More details on x265 can be found here.

3. Open GOP Resolution Switching in HTTP Adaptive Streaming with VVC

Authors: Robert Skupin (Fraunhofer HHI); Christian Bartnik (Fraunhofer HHI); Adam Wieckowski (HHI); Yago Sanchez de la Fuente (Fraunhofer HHI); Benjamin Bross (HHI); Cornelius Hellge (Fraunhofer HHI); Thomas Schierl (Fraunhofer HHI)

Abstract: The user experience in adaptive HTTP streaming relies on offering bitrate ladders with suitable operation points for all users and typically involves multiple resolutions. While open GOP coding structures are generally known to provide
substantial coding efficiency benefit, their use in HTTP streaming has been precluded through lacking support of reference picture resampling (RPR) in AVC and HEVC. The
newly emerging Versatile Video Coding (VVC) standard supports RPR, but only conversational scenarios were primarily investigated during the design of VVC. This paper aims at enabling usage of RPR in HTTP streaming scenarios through analysing the drift potential of VVC coding tools and presenting a constrained encoding method that avoids severe drift artefacts in resolution switching with open GOP coding in VVC. In
typical live streaming configurations, the presented method achieves -8.7% BD-rate reduction compared to closed GOP coding while in a typical Video on Demand configuration, -1.89% BD-rate reduction is reported. The constraints penalty
compared to regular open GOP coding is 0.65% BD-rate in the worst case. The presented method was integrated into the publicly available open source VVC encoder VVenC v0.3.

The source code of VVenc can be accessed here. The source code of the VVC reference software  (VTM) can be accessed here.

4. Towards Understanding of the Behavior of Web Streaming

Authors: Yuriy Reznik (Brightcove, Inc.); Karl Lillevold (Brightcove, Inc.); Abhijith Jagannath (Brightcove, Inc.); Xiangbo Li (Brightcove, Inc.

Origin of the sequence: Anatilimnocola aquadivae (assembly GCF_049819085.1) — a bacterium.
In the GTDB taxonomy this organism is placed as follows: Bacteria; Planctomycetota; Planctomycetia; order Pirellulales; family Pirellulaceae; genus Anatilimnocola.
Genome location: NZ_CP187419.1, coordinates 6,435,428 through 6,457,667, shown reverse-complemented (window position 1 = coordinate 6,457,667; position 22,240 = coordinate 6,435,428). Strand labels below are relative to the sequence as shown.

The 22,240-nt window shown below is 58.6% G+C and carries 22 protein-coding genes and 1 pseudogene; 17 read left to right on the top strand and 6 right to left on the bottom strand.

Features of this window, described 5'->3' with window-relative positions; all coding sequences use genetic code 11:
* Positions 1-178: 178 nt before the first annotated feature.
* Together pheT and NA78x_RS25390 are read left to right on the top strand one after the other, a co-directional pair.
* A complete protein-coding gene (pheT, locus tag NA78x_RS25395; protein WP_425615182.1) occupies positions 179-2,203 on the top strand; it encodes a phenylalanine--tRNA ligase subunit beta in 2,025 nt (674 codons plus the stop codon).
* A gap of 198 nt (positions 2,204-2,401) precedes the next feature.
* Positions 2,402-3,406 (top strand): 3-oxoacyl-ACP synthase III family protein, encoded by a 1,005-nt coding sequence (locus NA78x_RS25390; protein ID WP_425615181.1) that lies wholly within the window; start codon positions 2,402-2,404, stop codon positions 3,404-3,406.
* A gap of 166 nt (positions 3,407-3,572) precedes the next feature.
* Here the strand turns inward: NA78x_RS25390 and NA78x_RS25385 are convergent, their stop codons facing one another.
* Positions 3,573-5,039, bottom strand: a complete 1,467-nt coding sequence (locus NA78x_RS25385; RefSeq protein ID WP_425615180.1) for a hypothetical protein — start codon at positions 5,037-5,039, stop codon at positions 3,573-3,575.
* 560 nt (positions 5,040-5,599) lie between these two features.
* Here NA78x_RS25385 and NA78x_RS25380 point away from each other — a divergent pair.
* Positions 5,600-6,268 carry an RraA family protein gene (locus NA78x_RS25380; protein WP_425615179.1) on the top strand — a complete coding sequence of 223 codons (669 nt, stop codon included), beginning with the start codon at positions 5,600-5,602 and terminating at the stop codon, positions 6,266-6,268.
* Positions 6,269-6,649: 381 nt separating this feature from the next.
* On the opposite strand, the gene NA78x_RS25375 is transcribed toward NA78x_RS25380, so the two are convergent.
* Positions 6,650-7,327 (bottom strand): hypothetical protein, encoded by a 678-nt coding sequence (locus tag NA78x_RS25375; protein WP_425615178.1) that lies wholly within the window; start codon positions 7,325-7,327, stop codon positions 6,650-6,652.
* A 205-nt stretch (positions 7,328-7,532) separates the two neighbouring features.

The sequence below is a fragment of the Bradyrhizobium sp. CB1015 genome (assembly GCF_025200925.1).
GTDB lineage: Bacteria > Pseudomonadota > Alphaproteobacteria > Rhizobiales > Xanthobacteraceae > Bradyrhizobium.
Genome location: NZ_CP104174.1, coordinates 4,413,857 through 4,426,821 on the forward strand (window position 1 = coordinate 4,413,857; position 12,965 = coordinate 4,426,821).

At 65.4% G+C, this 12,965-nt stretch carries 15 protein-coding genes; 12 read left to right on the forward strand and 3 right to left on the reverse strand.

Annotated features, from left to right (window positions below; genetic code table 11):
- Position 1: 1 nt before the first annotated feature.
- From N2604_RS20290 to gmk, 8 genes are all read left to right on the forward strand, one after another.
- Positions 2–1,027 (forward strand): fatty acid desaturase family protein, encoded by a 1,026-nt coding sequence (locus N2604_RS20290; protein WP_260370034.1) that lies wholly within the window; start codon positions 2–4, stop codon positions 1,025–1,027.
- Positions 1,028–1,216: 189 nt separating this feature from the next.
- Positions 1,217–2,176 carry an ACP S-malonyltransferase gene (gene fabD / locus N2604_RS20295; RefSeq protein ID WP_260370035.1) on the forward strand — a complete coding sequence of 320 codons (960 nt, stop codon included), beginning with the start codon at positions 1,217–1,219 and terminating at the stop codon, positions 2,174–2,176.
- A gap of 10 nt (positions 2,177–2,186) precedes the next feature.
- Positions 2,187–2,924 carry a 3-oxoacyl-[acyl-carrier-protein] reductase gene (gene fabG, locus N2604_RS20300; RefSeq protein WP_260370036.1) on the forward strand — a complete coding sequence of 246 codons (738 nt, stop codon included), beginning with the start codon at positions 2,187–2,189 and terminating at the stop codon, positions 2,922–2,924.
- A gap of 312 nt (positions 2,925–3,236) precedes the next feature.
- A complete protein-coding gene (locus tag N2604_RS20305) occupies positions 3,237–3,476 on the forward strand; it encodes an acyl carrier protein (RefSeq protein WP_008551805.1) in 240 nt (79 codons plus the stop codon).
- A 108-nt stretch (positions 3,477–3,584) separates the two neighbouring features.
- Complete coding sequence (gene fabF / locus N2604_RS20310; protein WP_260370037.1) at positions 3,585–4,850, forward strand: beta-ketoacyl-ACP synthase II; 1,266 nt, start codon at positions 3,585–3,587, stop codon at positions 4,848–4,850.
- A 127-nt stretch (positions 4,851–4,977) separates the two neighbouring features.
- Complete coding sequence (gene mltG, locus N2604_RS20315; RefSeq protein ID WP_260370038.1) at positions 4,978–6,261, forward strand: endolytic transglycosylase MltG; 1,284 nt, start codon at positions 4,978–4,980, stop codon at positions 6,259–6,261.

Abstract: We study the behavior of a modern-era adaptive streaming system delivering videos embedded in web-pages. In such an application, the size of videos rendered on the screen may depend on user preferences, such as the position and size of a browser window. Moreover, the stream selection logic in such a system appears to be influenced not only by the available network bandwidth but also by the output video size, which, in many cases, limits the selection of higher quality streams. To explain this behavior, in this paper we introduce a simple analytical model of a client adapting to both bandwidth and player size. Using this model, we then compute stream selection probabilities and show
that they are sufficiently close to respective statistics observed in practical experiments. Possible uses of this proposed client model are also suggested. Specifically, we show how it can be used to derive formulae for the average performance parameters of the system and also for posing related optimization problems.

The dataset as mentioned during the presentation can be accessed here.

We thank the organizers of PCS’21, the authors, and reviewers of the presented papers, the attendees who participated with probing questions, making the session successful.